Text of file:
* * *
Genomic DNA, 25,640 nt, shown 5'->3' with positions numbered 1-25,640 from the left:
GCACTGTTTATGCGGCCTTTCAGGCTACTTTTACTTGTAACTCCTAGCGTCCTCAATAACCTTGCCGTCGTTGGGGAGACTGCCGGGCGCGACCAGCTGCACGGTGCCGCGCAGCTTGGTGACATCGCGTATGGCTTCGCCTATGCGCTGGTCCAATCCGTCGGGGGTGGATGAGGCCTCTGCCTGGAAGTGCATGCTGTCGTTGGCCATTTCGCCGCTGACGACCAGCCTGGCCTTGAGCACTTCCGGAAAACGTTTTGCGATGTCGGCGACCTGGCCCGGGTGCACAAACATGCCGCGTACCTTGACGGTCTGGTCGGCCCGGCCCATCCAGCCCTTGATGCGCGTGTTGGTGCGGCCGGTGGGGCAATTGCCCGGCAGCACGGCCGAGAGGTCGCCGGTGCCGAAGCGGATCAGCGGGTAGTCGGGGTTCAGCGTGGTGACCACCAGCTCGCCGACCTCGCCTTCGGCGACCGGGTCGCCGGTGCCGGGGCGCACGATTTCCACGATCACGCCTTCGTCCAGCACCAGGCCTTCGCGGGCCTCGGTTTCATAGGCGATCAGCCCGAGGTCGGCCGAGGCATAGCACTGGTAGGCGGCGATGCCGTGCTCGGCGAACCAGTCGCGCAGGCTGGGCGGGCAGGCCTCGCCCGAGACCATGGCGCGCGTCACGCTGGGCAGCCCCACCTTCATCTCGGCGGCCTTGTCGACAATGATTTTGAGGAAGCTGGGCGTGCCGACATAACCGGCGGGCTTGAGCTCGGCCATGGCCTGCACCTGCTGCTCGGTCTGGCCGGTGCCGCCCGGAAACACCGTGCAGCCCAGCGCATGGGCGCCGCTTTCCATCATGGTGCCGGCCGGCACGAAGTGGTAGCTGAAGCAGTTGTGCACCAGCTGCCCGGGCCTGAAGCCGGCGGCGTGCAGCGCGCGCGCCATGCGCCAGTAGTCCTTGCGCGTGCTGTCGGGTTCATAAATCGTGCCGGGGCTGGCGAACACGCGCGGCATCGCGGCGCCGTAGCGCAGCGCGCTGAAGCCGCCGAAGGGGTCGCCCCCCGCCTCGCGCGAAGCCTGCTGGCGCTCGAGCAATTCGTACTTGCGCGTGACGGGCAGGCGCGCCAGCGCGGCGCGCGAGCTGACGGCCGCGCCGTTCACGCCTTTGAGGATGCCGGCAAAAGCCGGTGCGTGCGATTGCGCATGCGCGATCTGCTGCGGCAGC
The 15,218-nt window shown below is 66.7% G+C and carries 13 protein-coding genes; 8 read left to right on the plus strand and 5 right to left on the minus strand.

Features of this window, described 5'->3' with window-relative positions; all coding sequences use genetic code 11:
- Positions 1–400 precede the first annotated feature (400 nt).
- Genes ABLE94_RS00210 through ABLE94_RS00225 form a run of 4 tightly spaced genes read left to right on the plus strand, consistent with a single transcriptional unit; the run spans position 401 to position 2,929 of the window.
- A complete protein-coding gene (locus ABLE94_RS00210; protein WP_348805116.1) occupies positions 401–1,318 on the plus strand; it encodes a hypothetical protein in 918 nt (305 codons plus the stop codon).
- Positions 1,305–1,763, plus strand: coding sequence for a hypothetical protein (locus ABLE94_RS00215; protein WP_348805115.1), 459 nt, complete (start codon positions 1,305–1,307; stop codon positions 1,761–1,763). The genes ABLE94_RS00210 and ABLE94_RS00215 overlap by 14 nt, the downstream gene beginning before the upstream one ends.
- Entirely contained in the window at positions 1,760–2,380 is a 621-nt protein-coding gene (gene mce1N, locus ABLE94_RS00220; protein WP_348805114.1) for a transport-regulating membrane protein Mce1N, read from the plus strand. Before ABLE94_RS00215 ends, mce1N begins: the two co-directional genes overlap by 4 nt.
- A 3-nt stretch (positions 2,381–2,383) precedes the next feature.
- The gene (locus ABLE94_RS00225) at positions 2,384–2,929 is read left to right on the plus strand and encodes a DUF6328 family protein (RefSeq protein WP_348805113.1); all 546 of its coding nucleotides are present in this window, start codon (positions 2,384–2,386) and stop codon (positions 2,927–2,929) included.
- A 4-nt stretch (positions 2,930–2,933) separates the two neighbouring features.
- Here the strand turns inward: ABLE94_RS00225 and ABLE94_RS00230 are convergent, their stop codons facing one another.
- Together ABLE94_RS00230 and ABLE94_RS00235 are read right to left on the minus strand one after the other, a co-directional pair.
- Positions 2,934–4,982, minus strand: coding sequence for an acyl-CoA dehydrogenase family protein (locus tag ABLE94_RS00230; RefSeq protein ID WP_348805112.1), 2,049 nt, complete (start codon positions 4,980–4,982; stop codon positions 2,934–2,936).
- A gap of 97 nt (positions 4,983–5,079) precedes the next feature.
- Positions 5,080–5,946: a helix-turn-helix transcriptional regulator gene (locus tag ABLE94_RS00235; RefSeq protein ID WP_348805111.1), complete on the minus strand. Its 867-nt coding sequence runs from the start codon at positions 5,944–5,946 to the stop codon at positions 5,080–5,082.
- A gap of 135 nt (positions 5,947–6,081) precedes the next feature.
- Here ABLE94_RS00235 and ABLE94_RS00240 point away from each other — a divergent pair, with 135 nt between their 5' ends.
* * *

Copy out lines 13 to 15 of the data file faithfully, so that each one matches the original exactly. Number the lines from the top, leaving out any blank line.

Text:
- Here the strand turns inward: ABLE94_RS00225 and ABLE94_RS00230 are convergent, their stop codons facing one another.
- Together ABLE94_RS00230 and ABLE94_RS00235 are read right to left on the minus strand one after the other, a co-directional pair.
- Positions 2,934–4,982, minus strand: coding sequence for an acyl-CoA dehydrogenase family protein (locus tag ABLE94_RS00230; RefSeq protein ID WP_348805112.1), 2,049 nt, complete (start codon positions 4,980–4,982; stop codon positions 2,934–2,936).